Many of these sites seem to want to squeeze revenue dollars out of their space. Why this at first glance seems like a good idea for them, in the long run they will realize that properly placed, well integrated advertisements will make them quite a few more dollars. I personally removed 3 banners from my website because I thought it was crowded. I make more money now then I did with those three banners. My site hasn't changed much in size, I have pretty much the same sponsers. The key to making money on a site is to make the ads blend into the site and not make them jump out at you.


 10:13 pm on Nov 15, 2007 (gmt 0)

"I am paying far over 10k a month just for hosting and I am with a cheap company"

Wow! You have 100 servers full of websites? No wonder the web's getting crowded <G>


 10:34 pm on Nov 15, 2007 (gmt 0)

You have 100 servers full of websites?

nope, just 1 site with 15 Terabytes of content... and it is really hard to have that updated, monitored and stored right! It takes a lot of manpower and cash. However are ads not the business model behind that - yet these take still a significant part of our revenue and we need them to drive the site! It is hard to find the thin red line between "annoying" and "good ads"... I am basically doing A/B testing every month.



 11:40 pm on Nov 15, 2007 (gmt 0)

I have noticed this sort of thing increasing in medical sites. It used to be that there were some medical info sites that had a line of ads on the side but still plenty to read. Not anymore. Now 95% of the medical sites I visit that supposedly offer information are pure trash, crowded up with way too many ads. So for intsance you will see a "page" with about 50 words on it, the rest surrounded by ads on all four sides. Invariably the info is part of an "article" they ripped off from somewhere to put up on their drecky site and divided up into literally 20-30 pages when max five would have sufficed on a decently designed site. Plus the sites are just plain buttugly. Half the time they don't even bother to divide an article at any logical point. Because of having this experience over and over, now I do not go visit any site for medical info unless it is the domain of an institution like the Mayo Clinic or Cleveland Clinic or a university. Wanting to make a profit is totally understandable. Being greedy leads to stupid business errors like this dreck sites.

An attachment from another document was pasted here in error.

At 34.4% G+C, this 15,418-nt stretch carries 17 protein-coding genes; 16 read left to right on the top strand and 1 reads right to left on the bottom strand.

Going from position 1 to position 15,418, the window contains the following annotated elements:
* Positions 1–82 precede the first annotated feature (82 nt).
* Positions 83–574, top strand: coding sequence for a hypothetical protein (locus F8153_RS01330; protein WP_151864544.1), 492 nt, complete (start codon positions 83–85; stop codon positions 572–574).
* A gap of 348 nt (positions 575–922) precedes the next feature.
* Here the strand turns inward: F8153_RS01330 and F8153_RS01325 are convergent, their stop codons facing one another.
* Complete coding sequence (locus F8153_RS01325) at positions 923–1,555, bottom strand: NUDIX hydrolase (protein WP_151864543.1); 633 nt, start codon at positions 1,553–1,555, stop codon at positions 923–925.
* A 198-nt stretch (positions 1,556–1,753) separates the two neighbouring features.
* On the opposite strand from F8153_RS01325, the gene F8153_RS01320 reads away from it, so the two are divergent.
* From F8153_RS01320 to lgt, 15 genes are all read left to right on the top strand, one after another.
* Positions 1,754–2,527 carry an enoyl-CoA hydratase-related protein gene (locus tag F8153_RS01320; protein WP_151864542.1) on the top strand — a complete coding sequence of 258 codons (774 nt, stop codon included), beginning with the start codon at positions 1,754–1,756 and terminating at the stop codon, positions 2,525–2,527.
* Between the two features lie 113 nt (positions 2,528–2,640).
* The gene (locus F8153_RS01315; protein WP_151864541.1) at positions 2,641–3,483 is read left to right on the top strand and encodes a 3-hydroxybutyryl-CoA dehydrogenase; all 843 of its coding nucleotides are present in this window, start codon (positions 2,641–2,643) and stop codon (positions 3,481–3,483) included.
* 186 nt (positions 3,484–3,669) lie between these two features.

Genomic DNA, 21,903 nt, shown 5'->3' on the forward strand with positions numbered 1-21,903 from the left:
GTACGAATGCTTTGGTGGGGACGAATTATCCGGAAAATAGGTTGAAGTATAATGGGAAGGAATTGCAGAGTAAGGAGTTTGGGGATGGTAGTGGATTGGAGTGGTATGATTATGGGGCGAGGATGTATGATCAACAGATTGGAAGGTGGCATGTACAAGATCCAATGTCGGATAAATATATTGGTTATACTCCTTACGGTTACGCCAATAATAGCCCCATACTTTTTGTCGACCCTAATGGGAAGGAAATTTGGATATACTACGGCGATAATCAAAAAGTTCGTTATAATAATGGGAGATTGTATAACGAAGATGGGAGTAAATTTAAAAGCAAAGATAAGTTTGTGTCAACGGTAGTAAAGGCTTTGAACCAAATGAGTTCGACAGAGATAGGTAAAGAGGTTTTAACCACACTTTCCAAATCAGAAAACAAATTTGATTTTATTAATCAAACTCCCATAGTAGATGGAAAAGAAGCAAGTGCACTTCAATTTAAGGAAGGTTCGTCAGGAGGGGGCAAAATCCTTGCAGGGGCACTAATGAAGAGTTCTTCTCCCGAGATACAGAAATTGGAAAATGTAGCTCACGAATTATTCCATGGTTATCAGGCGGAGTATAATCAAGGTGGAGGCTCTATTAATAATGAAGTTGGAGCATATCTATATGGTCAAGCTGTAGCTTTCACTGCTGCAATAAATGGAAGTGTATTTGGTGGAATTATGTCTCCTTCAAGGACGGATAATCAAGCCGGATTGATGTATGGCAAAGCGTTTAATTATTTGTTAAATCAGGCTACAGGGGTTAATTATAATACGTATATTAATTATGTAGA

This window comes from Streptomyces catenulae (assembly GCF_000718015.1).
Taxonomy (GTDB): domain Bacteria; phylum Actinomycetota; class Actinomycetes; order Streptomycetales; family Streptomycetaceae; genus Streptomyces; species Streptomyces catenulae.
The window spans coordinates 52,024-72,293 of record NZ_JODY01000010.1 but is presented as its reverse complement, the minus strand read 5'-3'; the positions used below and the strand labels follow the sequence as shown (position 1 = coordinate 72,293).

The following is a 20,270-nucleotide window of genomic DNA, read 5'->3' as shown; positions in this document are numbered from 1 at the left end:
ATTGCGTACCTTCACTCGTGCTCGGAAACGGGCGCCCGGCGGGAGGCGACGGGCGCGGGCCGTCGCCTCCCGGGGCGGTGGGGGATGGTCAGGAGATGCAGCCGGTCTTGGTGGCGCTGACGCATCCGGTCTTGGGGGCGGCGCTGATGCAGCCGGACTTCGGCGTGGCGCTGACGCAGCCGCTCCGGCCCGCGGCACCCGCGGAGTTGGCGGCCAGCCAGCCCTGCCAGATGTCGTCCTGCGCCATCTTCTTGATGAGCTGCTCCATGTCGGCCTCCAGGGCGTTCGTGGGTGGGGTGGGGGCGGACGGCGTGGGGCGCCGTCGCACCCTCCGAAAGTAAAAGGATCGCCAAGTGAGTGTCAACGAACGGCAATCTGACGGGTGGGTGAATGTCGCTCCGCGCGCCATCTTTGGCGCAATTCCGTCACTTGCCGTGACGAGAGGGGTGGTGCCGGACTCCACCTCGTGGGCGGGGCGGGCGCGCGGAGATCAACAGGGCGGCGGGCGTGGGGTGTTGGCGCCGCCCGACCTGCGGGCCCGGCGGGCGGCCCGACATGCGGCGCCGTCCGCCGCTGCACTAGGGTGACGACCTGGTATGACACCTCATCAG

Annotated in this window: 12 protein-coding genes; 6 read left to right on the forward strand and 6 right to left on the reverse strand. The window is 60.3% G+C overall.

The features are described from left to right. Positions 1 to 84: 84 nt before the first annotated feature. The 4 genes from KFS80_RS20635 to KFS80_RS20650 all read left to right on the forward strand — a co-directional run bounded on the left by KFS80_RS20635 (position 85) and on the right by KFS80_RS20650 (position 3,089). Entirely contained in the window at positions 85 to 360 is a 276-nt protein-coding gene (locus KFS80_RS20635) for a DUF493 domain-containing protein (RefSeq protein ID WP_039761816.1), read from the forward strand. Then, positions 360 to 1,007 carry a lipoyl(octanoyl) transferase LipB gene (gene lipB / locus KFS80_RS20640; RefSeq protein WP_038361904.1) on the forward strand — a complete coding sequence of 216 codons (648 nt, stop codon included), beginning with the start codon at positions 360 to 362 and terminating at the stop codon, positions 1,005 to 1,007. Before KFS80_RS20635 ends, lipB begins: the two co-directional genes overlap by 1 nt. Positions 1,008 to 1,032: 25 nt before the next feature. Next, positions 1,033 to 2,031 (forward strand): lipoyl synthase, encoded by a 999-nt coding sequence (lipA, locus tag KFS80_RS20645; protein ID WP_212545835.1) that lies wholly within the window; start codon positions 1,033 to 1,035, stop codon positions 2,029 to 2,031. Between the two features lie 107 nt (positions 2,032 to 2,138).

1:44 am on Nov 16, 2007 (gmt 0)

It's a trick so you click somewhere while you try to find the "information." They hope you give up and click on a Google ad instead. Of course, you can click by mistake as well since adds are all over.


 5:37 am on Nov 16, 2007 (gmt 0)

The ones that rank at the top have 95% ads. I really wonder how they got the ranking to reach that level.

Google put them there to make money.

This post brings to mind some of the crap SERPs I had to wade through recently while trying to find some simple information on truck mods. MFA 'patentsonline' results, over and over.


 12:08 pm on Nov 16, 2007 (gmt 0)

Google put them there to make money.
No they don't. That would make them only money on the short term. On the long term visitors will stop using Google if Google would use that strategy and Google is aware of that.

People (including advertisers) hate MFA sites. Therefore the only thing Goole can do is hate MFA site too.


 2:39 pm on Nov 16, 2007 (gmt 0)

I recently created a website related to music. The main purpose behind the website was to share my knowledge, research and interest in music as well as creating a useful resource for others who love music just like me.

The website in question is a simple content rich website and its design is not much to talk about (my focus was on the content and not so much on the looks of the website - though the latter is not bad at all - if I may say so myself).

On completion, I showed the website to a few friends and family - I received the same reaction from most of them "this is nice, but maybe you could have added some flash - eye catching images. Movement is missing".

I realised that every one of them was paying more attention to the look and design of the website rather than the content on the website. No one was really looking at this content rich resource I had developed and was feeling happy about up until that moment!

What is it that web surfers are really looking for? I was pretty sure it was valuable information..now I am confused!